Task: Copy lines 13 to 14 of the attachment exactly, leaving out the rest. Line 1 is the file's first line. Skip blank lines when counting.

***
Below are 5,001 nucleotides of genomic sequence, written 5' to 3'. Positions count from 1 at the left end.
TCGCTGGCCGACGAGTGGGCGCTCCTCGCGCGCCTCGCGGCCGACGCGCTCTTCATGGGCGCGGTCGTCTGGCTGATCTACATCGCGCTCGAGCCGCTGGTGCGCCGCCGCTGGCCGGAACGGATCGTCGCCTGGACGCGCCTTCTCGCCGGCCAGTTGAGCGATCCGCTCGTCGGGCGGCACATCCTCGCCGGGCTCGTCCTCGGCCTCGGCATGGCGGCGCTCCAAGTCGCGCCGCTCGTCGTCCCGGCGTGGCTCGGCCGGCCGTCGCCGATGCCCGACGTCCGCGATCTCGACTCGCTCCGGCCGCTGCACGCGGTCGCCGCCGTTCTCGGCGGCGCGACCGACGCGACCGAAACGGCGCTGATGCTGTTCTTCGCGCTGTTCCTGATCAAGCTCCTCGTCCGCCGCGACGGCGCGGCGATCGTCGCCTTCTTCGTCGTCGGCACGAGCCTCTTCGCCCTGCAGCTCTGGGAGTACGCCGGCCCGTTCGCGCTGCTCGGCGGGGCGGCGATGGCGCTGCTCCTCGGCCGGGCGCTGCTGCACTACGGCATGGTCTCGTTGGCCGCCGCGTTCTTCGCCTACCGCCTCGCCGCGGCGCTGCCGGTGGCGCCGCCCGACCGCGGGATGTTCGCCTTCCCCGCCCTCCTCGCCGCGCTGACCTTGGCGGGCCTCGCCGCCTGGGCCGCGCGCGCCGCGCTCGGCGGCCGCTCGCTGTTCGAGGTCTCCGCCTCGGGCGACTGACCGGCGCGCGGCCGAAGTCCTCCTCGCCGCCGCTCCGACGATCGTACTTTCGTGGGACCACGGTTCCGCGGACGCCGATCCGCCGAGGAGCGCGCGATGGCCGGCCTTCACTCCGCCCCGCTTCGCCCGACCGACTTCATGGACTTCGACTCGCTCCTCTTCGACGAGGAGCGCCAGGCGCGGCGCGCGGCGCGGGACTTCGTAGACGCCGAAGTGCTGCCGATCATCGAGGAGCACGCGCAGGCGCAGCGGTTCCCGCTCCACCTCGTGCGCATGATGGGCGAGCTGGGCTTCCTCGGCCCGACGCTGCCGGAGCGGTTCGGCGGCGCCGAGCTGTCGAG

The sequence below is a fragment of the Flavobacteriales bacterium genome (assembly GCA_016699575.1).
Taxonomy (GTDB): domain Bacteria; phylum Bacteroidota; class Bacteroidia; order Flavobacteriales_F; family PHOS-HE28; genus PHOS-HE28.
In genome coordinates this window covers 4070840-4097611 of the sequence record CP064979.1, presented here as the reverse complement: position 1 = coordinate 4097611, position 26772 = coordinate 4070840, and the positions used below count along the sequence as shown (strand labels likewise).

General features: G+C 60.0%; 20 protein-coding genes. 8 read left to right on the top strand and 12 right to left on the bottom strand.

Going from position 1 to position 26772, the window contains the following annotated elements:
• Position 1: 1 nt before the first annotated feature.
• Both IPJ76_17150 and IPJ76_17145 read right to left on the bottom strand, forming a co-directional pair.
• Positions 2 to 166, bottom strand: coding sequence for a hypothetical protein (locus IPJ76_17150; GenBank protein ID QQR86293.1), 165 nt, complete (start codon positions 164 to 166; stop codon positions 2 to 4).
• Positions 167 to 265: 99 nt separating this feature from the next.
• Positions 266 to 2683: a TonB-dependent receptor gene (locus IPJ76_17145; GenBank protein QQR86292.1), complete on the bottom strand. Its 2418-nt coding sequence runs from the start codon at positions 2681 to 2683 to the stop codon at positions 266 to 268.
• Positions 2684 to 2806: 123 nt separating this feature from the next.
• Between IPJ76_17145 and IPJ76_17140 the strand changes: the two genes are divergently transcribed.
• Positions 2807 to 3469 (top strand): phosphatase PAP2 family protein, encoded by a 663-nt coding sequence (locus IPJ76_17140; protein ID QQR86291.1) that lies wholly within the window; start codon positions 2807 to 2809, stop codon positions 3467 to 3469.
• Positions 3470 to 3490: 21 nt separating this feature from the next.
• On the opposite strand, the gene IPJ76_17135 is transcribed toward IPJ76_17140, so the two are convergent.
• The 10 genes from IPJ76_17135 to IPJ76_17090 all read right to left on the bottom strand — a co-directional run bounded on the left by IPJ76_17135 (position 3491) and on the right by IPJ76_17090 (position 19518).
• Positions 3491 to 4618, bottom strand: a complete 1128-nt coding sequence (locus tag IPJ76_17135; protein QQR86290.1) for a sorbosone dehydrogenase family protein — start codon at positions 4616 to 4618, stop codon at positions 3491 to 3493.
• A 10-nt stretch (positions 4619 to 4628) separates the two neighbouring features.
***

• Positions 2684 to 2806: 123 nt separating this feature from the next.
• Between IPJ76_17145 and IPJ76_17140 the strand changes: the two genes are divergently transcribed.